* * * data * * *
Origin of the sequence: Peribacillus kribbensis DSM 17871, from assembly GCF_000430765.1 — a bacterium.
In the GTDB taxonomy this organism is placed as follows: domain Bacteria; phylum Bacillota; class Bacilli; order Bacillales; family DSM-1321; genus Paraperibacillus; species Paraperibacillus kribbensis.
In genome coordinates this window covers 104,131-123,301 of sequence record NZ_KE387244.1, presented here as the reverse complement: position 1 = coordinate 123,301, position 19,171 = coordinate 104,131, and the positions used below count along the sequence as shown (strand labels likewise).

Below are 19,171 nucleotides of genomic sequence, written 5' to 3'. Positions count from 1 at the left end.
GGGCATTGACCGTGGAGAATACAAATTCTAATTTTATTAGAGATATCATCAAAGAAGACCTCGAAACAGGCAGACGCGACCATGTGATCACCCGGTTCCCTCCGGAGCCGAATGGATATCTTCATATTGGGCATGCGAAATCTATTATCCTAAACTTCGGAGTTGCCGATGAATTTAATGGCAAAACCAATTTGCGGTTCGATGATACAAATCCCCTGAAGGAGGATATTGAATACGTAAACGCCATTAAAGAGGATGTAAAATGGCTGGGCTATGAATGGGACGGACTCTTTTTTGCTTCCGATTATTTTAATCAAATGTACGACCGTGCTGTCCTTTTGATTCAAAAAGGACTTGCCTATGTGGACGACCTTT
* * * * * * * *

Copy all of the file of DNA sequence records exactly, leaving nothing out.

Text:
Origin of the sequence: Peribacillus kribbensis DSM 17871, from assembly GCF_000430765.1 — a bacterium.
In the GTDB taxonomy this organism is placed as follows: domain Bacteria; phylum Bacillota; class Bacilli; order Bacillales; family DSM-1321; genus Paraperibacillus; species Paraperibacillus kribbensis.
In genome coordinates this window covers 104,131-123,301 of sequence record NZ_KE387244.1, presented here as the reverse complement: position 1 = coordinate 123,301, position 19,171 = coordinate 104,131, and the positions used below count along the sequence as shown (strand labels likewise).

Below are 19,171 nucleotides of genomic sequence, written 5' to 3'. Positions count from 1 at the left end.
GGGCATTGACCGTGGAGAATACAAATTCTAATTTTATTAGAGATATCATCAAAGAAGACCTCGAAACAGGCAGACGCGACCATGTGATCACCCGGTTCCCTCCGGAGCCGAATGGATATCTTCATATTGGGCATGCGAAATCTATTATCCTAAACTTCGGAGTTGCCGATGAATTTAATGGCAAAACCAATTTGCGGTTCGATGATACAAATCCCCTGAAGGAGGATATTGAATACGTAAACGCCATTAAAGAGGATGTAAAATGGCTGGGCTATGAATGGGACGGACTCTTTTTTGCTTCCGATTATTTTAATCAAATGTACGACCGTGCTGTCCTTTTGATTCAAAAAGGACTTGCCTATGTGGACGACCTTT